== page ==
In an editorial in the June 2011 issue of Liturgy News Rev Dr Tom Elich, the Director of Brisbane's Catholic Liturgical Commission, comes to the startling conclusion that when we receive Communion we are not actually receiving Jesus: "The risen Christ no more enters our mouth than he is prisoner in the tabernacle." If we suppose otherwise we are labouring under a "misunderstanding", because "In scholastic terms, locality belongs to the accidents of the bread and wine, not the substance of Christ's body".
But this is, quite literally, nonsense, because "accidents" (in the technical philosophical sense) are by definition mere properties or qualities, not stand-alone "substances". So it makes no sense to think of such qualities as moving around independently of the "substance" to which they are now attached, the Body, Blood and Person of Christ.
Furthermore, Catholic doctrine is almost the opposite of what Fr Elich asserts: locality does indeed belong to the transubstantiated bread and wine, now the Body, Blood, Soul and Divinity of Christ himself, and when Catholics receive the consecrated hosts Christ really does enter their mouths, bodies and souls. This is the doctrine defined by the Council of Trent in 1551 and supported by the current Catechism of the Catholic Church, Section 1382: "To receive communion is to receive Christ himself." And as Dr Edward Sri puts it, "In holy communion, Our Lord enters our bodies, joining himself to our souls in this most intimate union" ( A Biblical Walk Through the Mass, Ascension Press, 2011, p. 13).
The earlier part of Fr Elich's argument is hardly less peculiar. But first, some background.
In the current Mass translation, just after the priest's "This is the Lamb of God ...", the congregation responds, "Lord, I am not worthy to receive you, but only say the word and I shall be healed." This translation obscures the details of the allusion to the centurion's words to Jesus in the Gospels: "Lord, I am not worthy that you should enter under my roof, but only say the word and my servant shall be healed" (Matthew 8:8; cf. Luke 7:6-7). But fortunately the new translation follows Matthew's wording exactly, changing only "my servant" to "my soul", which is precisely what the original Latin does in the Mass.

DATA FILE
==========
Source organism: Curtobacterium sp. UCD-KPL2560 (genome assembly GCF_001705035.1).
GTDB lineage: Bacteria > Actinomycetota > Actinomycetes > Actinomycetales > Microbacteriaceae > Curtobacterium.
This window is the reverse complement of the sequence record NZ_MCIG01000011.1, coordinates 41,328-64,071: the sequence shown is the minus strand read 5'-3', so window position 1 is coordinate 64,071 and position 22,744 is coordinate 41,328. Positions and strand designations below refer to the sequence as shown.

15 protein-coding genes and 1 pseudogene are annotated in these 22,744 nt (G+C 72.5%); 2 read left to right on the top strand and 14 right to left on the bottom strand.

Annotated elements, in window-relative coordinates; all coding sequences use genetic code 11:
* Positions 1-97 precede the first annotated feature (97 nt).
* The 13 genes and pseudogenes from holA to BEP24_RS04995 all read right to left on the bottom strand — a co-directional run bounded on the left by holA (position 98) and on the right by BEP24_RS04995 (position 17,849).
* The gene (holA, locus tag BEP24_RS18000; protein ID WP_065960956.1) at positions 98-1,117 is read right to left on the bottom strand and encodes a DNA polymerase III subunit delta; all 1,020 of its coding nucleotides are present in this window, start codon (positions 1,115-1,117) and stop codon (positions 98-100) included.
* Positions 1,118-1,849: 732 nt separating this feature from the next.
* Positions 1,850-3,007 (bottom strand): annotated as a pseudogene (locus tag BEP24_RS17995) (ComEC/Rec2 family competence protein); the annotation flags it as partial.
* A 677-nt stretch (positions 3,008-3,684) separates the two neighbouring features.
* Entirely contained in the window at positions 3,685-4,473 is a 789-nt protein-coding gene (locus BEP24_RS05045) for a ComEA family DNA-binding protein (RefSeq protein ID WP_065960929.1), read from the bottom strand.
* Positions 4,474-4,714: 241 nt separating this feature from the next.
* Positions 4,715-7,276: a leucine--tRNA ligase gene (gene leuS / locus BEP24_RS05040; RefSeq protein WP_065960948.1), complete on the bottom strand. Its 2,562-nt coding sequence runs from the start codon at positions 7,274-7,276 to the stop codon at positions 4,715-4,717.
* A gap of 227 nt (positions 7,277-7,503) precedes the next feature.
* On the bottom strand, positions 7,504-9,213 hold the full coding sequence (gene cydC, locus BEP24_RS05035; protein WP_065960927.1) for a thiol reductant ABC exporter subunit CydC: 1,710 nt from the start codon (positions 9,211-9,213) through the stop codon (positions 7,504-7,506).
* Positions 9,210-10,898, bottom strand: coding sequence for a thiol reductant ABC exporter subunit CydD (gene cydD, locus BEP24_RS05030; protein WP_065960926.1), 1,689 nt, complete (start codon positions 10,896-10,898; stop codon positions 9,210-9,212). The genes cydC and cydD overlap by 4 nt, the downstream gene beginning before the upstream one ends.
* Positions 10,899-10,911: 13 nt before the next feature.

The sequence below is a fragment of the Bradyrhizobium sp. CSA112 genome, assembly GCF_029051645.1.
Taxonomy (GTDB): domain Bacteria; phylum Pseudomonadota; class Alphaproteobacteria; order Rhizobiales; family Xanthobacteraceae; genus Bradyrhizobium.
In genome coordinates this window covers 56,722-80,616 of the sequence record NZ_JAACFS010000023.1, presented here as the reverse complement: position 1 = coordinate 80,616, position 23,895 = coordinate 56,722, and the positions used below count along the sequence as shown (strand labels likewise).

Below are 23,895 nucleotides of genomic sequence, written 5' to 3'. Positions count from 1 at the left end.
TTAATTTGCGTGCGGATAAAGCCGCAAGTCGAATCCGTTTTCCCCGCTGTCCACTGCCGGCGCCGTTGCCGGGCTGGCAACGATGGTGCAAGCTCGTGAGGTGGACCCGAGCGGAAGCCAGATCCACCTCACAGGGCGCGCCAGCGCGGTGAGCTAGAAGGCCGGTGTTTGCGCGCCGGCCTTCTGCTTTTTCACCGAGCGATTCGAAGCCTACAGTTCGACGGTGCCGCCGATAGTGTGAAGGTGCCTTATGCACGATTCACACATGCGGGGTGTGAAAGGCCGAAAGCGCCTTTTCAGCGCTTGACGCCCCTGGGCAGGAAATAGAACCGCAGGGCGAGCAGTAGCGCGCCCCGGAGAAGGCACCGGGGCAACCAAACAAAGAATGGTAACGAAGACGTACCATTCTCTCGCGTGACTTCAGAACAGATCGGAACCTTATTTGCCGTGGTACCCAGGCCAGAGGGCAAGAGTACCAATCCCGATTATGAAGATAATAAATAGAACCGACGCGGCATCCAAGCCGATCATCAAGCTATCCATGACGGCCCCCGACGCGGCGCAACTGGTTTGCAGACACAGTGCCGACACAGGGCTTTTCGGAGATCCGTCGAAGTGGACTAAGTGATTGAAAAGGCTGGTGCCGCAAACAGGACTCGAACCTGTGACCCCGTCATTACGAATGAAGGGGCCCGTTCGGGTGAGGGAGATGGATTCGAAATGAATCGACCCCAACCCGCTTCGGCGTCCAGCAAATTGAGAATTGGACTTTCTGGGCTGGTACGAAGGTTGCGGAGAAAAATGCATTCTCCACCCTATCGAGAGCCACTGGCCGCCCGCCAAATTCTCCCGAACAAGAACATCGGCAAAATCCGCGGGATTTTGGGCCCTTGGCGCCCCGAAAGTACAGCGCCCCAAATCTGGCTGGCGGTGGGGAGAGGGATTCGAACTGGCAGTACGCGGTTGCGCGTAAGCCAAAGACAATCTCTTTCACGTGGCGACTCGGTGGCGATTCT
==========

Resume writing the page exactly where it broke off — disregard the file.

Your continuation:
Now Fr Elich, though rather grudgingly admitting that the new translation is more accurate, challenges its necessity and claims that there is a "danger with the phrase enter under my roof that people will take it at face value and say, ah yes, the roof of my mouth." He alleges that "This is not just a quaint misunderstanding but enshrines an unhelpful theology."
But the current German translation of this passage is just as literal as the new English translation and does not seem to have aroused any controversy over the past 40 years, even though Germans have an equivalent term for our "roof of the mouth" ( Dach des Mundes). Moreover, if some communicants do actually see a parallel between the centurion's words and the roof of their mouth, they will not be far off the mark, as I have implied above. Finally, it seems perverse to regard the accurate translation of an evocative Scriptural allusion as a "danger". Rather, it is Fr Elich's strange interpretations that will cause confusion.
In a leading article by the editor of an official diocesan organ graced by the incumbent Archbishop's imprimatur, one might normally have expected something better and sounder than this.